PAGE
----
Sen. Holly J. Mitchell, chair of the Senate Budget and Fiscal Review Committee, today released the following statement in response to Gov. Brown signing the 2018-19 budget:
“This budget strikes an appropriate balance that strengthens our state’s fiscal stability with an unprecedented level of reserves, while prioritizing investments that will address the pressing needs of this state,” Mitchell, D-Los Angeles, said during a bill-signing ceremony in Los Angeles. “We continue to work toward restoring programs that still have yet to be made whole from devastating cuts during the great recession and prioritize funding to confront the challenges associated with homelessness and disaster response.”
Mitchell added: “With this budget, we continue our efforts to strengthen the state’s commitment to human infrastructure, with much needed additional resources for child care, targeted resources for higher education and financial aid, additional funds for the courts and diversion and rehabilitative services, and significant ongoing increases to K-14 education.”
Mitchell said equally important are many smaller investments she hopes will pay significant dividends in years to come. These include $8 million for a 100-percent expansion of the Black Infant Health Program; $10 million in permanent funding for legal aid to help the indigent; and $5.3 million to expand Cal Grant eligibility for foster youth.
“This budget is responsible, honest, and is a vessel for making the progress that the people of California need,” Mitchell said.
Notable larger budget items include:
- In total funds, the budget is nearly $200B ($199.6B to be precise). $138.6M is from the General Fund – the largest budget in California’s history.
- Under this balanced budget, the reserve will grow to a combined $15.9B (from the Budget Stabilization Account, the Special Fund for Economic Uncertainties, and Safety Net Reserve).
o This unprecedented level of reserve gives leeway to deal with unanticipated federal actions or a mild recession without making cuts should the need arise. And, if the LAO is correct in its forecast, our reserve may grow even larger.
- The budget continues to pay down debts and liabilities like pensions, including $1.7B from Prop 2.
- Now, for a favorite part the budget – investments. The Legislature made new human investments and continued to work toward restoring programs that have yet to be made whole from devastating cuts during the great recession.
- The budget includes the following:
o $500 million in one-time funding to the Continuums of Care and cities to reduce homelessness by providing emergency housing assistance. $300 million per year to fund the Multi-Family Housing Program via Proposition 2 beginning in 2019-2020.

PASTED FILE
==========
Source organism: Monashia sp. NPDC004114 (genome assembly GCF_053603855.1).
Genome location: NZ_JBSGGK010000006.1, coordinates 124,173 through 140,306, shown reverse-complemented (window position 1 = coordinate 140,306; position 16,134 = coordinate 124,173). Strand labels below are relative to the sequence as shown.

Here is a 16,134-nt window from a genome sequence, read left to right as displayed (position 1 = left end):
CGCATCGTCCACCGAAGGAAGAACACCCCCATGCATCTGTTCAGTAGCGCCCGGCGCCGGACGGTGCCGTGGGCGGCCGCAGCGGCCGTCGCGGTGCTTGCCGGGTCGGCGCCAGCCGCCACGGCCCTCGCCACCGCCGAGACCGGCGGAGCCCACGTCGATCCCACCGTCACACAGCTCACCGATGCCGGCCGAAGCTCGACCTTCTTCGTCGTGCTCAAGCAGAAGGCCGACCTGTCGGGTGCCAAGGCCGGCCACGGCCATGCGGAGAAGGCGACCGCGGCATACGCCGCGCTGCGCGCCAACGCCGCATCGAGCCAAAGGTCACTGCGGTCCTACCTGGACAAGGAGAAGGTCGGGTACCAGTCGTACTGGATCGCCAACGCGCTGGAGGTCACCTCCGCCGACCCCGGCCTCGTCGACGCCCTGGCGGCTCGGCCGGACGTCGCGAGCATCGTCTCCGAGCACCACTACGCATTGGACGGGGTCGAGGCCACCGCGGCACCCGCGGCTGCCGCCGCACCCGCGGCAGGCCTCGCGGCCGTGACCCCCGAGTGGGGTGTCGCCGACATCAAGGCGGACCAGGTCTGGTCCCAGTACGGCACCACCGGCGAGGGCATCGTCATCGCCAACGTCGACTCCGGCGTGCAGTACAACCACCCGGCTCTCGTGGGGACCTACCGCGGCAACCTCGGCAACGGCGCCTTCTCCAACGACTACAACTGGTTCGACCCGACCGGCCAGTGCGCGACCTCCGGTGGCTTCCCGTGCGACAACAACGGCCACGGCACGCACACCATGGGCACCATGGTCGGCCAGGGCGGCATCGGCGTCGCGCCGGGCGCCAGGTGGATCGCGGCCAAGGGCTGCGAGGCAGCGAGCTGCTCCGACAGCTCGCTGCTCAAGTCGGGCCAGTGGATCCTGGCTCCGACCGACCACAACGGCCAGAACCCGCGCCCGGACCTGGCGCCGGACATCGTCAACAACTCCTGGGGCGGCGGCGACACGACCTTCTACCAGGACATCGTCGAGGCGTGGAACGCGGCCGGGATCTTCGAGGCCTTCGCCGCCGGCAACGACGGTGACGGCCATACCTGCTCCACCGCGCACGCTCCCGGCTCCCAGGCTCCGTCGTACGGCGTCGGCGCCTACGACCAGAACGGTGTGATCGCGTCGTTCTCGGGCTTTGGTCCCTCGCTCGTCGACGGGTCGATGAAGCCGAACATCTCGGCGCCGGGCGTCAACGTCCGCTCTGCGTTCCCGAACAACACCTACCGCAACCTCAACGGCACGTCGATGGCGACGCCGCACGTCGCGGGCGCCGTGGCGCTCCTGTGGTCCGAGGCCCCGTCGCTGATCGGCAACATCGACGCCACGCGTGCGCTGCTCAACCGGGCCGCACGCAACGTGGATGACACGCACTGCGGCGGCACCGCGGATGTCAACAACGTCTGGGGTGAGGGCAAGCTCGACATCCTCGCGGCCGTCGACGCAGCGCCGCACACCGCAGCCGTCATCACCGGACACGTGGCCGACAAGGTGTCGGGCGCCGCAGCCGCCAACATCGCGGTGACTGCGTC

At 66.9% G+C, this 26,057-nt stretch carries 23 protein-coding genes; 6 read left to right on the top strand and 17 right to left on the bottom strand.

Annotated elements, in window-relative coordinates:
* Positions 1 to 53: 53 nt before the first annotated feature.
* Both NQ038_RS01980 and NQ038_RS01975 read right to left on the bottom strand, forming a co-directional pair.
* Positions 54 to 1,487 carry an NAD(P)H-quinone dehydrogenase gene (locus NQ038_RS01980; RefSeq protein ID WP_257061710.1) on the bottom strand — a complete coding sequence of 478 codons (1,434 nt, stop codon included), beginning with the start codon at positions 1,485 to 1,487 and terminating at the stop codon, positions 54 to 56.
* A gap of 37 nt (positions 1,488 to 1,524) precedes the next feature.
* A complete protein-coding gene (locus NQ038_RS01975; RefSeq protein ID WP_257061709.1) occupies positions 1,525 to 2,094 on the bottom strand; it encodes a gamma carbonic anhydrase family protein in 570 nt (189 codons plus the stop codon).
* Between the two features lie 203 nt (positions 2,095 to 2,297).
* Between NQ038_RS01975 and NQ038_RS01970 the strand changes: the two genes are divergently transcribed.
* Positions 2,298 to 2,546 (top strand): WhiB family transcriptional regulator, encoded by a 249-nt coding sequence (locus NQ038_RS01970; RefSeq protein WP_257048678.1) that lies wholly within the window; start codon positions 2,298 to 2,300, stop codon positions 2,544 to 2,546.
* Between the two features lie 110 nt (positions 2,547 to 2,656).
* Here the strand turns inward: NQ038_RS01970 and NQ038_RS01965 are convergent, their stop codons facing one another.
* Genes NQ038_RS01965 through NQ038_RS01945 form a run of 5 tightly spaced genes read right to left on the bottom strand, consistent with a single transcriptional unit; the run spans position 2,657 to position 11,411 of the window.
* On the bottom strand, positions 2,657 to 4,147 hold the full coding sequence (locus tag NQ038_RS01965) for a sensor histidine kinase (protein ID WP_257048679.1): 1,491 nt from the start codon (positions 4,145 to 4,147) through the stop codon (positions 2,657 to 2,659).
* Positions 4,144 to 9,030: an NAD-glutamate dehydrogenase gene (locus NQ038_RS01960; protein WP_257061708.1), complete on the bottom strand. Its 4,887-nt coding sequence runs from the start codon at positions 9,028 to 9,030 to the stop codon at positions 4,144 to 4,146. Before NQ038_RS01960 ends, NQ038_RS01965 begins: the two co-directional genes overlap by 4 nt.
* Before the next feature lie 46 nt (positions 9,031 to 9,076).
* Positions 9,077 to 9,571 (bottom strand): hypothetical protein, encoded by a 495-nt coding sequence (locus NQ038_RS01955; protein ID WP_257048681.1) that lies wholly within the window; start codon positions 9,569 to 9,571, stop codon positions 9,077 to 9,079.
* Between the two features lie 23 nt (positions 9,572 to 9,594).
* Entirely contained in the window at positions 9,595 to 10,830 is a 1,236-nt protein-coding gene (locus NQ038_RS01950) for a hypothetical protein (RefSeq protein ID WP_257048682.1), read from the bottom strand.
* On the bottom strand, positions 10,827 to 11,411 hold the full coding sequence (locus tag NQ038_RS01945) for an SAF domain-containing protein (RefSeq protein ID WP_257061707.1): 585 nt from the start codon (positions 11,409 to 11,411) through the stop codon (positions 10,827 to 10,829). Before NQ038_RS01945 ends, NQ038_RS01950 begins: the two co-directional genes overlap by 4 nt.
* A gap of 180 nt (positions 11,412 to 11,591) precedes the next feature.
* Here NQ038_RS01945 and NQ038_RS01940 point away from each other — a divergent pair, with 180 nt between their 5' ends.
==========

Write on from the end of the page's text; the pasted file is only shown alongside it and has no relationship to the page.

o $360 million for a 10 percent CalWORKs grant increase effective April 1, 2019, which will raise the grant from $714 a month to $781 for a family of three people.
o $428 million to fund 13,400 new child care slots; $40 million to fund infant and toddler and special needs rates to better reflect the value and cost of taking care of the youngest and most vulnerable children
o $3.6B to fund the LCFF above full implementation. An additional $300 million in one-time funds will be dedicated to schools with low performing students to give them resources that will lead to better performance.
o $477M to the UC and CSU for a general support, deferred maintenance, research, reduction of student hunger and enrollment growth.
o $983 million for fire related purposes ($392 million for fire prevention and $591 million for mitigation).
o $5B in SB 1 transportation funds to improve streets and freeways.
- Outside the main budget bill, there also was agreement on the following:
o $330M each year for the film tax credit commencing July 1, 2020 through July 1, 2025.
o $1.4B in Greenhouse Gas Reduction Fund to reduce air toxic and criteria pollutants and short-lived climate pollutants, support low carbon transportation, climate smart agriculture, healthy forest, integrated climate communities and clean energy research.
o $1B in Prop 56 revenue for supplemental payments, rate increases, and loan assistance for Medi-Cal Services.
These budget deals are the culmination of significant amount of consideration, deliberation and negotiation with the Legislature and the Administration. In the Senate alone, more than 70 public hearings were held.
“This budget reflects a shared commitment on the part of the Governor and the Legislature to strike a balance between fiscal prudence and critical investments in families and infrastructure,” Mitchell said.
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